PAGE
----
Under the current leadership, I don't see succeeding in the
near future. I'm rather skeptical about efforts to put forward
parameters at the U.N. Security Council, which would be
interpreted by both sides as an imposed solution and could
serve as a baseline for defiance rather than bringing the
Indeed, we need to find a way to maintain the viability of
a two-state outcome. Even if we can't implement a two-state
solution today, I have some ideas which I can discuss when we
have more time in the Q and A.
There are also moves the Palestinians could take to prove
their commitment to two states as well including jettisoning
its anti-normalization policy and stop incentivizing terror by
paying money to Palestinian prisoners and relatives of suicide
U.S. needs to sensitize our European allies to these issue.
Given the closeness between the Europeans and the Palestinians,
it would carry weight if the Europeans practiced the same tough
love they have urged the United States to administer when it
comes to Israel. But they don't seem to do it to our
The issue of boycott, divestment, and sanctions--BDS--is
important to me. I have visited over--made 121 campus visits,
mostly to discuss this issue. And if the BDS movement isn't
blunted and there is no movement on the ground toward peace, I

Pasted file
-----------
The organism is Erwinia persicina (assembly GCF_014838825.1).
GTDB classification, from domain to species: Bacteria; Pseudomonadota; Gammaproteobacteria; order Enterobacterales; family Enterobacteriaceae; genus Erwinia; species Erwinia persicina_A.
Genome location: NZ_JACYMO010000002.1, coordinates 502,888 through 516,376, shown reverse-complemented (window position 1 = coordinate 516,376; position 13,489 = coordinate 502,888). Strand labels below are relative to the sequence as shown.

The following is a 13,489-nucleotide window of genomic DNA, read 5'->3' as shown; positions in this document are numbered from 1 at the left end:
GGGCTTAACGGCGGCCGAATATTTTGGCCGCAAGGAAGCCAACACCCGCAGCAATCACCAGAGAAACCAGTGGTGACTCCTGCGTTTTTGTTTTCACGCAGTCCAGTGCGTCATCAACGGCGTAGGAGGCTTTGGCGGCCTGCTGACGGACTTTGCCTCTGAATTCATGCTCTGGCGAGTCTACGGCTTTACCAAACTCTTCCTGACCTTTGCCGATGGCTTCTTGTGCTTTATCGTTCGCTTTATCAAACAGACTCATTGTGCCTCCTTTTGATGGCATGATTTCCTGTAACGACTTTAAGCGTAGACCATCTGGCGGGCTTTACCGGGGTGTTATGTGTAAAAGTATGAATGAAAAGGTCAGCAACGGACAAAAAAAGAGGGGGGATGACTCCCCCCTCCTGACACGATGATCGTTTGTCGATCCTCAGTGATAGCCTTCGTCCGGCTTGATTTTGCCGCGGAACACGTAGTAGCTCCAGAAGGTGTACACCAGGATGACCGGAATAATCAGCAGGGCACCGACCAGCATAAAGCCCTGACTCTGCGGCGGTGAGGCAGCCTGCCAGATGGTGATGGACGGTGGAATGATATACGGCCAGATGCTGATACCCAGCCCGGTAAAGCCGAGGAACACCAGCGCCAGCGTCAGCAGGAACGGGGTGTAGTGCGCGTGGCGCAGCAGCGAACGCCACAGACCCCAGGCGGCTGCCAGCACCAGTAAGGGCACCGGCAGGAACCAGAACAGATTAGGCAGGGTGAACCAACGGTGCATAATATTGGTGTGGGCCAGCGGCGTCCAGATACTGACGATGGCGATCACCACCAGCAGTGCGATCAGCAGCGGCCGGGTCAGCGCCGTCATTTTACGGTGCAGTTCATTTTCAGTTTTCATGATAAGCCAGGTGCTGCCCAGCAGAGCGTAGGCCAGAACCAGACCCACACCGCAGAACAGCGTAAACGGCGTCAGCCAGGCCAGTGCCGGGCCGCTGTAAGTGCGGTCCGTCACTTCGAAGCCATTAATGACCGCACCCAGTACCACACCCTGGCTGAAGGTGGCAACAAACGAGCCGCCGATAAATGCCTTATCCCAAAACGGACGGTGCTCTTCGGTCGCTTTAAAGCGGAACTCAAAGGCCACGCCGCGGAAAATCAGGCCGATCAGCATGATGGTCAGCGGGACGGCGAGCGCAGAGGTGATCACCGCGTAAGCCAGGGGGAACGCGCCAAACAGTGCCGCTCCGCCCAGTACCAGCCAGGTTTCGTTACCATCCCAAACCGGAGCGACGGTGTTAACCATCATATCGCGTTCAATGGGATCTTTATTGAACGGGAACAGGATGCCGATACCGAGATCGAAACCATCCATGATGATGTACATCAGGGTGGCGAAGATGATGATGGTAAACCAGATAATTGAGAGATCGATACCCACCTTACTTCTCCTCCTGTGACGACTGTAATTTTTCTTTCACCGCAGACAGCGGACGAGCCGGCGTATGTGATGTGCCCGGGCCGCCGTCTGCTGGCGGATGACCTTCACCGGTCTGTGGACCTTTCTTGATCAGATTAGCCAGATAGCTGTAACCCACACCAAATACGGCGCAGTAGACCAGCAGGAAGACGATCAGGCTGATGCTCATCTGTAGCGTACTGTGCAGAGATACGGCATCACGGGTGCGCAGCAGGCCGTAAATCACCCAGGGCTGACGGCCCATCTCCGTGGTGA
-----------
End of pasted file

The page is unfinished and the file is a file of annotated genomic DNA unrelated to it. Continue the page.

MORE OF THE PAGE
fear that the movement could metastasize beyond college
In conclusion, there are definite challenges. But there are
also opportunities amid the crises. The dynamism of the U.S.-
Israel relationship will be tested by how our two countries
work together to meet these new challenges and in so doing take
our relationship to the next level.
Thank you very much.
[The prepared statement of Mr. Makovsky follows:]
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Mr. Poe. Thank you very much.
STATEMENT OF TAMARA COFMAN WITTES, PH.D., DIRECTOR, CENTER FOR
MIDDLE EAST POLICY, BROOKINGS INSTITUTION
Ms. Wittes. Thank you, Mr. Chairman, Madam Chairman, Mr.
Keating and Mr. Deutch, members of the committee.
I appreciate the invitation to appear before you and I must
emphasize, as always, that I represent only myself before you
because the Brookings Institution does not take any positions
on policy issues.